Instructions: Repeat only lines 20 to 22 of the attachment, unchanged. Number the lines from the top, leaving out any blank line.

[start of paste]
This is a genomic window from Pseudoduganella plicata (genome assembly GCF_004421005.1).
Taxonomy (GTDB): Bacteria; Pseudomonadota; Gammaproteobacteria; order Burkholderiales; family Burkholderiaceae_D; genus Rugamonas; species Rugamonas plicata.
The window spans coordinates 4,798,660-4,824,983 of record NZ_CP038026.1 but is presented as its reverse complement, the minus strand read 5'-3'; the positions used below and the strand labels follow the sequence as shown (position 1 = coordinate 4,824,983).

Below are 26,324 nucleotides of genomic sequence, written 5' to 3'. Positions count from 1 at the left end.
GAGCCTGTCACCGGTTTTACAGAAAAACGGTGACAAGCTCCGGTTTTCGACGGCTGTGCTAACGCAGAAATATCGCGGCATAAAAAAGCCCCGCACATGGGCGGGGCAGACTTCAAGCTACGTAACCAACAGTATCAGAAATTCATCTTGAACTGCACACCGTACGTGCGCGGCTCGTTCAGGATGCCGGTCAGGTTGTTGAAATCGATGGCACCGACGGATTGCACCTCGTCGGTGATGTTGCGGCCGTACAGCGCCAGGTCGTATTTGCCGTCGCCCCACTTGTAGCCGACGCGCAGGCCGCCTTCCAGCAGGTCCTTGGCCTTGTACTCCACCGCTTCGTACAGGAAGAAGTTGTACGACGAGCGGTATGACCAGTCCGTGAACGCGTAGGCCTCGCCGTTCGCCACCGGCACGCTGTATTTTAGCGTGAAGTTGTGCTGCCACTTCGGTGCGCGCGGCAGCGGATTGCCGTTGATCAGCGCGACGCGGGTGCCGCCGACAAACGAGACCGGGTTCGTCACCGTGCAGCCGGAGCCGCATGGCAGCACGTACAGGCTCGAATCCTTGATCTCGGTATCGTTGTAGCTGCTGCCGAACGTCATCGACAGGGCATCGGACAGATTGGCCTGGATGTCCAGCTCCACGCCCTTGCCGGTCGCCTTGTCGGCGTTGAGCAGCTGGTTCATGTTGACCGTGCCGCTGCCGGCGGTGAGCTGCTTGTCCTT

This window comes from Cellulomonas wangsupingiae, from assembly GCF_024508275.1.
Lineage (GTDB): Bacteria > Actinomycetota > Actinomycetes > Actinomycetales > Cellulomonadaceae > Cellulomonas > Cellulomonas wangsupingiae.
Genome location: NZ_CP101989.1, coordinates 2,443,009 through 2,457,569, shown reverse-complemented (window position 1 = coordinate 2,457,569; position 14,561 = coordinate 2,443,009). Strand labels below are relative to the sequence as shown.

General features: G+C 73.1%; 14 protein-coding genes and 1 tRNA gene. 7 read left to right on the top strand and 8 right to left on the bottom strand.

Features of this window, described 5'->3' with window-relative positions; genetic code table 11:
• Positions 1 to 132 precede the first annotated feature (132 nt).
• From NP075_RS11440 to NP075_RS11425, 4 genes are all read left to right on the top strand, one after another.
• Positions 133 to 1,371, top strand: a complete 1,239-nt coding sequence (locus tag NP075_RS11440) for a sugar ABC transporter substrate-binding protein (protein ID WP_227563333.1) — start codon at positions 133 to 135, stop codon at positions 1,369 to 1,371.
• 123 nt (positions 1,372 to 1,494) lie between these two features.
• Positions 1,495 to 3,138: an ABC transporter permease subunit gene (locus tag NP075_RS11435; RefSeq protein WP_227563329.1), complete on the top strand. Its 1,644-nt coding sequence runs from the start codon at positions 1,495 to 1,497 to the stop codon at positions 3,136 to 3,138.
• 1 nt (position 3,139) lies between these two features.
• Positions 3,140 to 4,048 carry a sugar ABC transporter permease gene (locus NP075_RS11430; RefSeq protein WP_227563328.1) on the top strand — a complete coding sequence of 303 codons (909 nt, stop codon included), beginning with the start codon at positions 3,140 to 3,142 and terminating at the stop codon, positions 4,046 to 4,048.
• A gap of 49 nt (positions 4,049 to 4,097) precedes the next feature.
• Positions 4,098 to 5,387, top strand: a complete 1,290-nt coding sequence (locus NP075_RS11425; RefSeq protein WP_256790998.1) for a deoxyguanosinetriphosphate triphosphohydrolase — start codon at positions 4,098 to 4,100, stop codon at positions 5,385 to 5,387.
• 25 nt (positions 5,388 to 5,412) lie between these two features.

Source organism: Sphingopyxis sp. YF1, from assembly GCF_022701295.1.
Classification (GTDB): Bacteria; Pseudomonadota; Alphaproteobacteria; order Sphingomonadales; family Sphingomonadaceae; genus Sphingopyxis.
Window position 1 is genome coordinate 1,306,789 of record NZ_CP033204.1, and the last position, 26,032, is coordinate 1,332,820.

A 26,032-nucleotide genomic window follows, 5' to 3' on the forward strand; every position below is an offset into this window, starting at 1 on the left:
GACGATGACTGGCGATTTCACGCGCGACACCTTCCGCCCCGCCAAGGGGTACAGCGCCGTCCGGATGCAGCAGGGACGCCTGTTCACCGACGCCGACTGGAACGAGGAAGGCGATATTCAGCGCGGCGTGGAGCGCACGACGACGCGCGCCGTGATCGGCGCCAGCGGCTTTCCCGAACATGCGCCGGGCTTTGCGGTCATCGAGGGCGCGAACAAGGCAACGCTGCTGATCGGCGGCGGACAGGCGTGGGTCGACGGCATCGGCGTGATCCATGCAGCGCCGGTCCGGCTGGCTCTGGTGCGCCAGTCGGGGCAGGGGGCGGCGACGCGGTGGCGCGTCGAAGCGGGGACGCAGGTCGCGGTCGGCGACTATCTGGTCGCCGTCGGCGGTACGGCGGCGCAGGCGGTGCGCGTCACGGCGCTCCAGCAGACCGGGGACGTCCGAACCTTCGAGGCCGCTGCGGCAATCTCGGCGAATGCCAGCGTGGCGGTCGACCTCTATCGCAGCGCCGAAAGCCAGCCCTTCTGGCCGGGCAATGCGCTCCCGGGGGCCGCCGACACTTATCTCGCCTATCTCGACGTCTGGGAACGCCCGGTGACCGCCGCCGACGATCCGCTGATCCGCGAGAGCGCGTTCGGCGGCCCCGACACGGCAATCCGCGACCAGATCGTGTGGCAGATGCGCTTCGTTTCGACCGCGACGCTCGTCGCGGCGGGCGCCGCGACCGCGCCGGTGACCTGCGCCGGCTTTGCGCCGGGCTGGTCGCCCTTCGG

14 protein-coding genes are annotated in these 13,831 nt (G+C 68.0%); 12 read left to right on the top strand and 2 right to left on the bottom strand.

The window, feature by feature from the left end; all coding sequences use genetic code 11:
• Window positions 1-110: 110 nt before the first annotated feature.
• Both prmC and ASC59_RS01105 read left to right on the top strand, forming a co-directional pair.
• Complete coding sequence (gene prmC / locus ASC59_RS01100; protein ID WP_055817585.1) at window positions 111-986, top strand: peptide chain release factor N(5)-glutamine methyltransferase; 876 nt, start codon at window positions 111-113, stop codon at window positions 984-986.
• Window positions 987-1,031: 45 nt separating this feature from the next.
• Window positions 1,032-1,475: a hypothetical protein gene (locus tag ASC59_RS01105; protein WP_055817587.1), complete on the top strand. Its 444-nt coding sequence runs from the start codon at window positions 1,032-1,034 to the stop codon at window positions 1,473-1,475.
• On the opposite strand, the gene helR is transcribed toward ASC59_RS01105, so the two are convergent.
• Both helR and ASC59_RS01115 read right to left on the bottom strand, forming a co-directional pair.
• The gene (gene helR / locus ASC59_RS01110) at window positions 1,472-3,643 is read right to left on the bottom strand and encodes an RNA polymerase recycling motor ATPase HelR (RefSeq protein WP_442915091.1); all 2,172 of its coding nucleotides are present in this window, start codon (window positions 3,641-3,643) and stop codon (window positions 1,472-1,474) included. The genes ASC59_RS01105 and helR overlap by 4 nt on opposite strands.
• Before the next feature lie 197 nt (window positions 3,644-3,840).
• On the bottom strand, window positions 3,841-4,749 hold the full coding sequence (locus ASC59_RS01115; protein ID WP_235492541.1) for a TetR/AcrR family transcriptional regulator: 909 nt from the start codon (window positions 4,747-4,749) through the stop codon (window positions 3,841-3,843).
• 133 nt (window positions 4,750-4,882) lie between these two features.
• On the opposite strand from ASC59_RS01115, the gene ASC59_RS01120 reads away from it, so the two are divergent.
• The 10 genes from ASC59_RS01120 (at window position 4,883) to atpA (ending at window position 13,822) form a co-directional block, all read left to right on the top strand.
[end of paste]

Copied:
• 25 nt (positions 5,388 to 5,412) lie between these two features.

Source organism: Sphingopyxis sp. YF1, from assembly GCF_022701295.1.
Classification (GTDB): Bacteria; Pseudomonadota; Alphaproteobacteria; order Sphingomonadales; family Sphingomonadaceae; genus Sphingopyxis.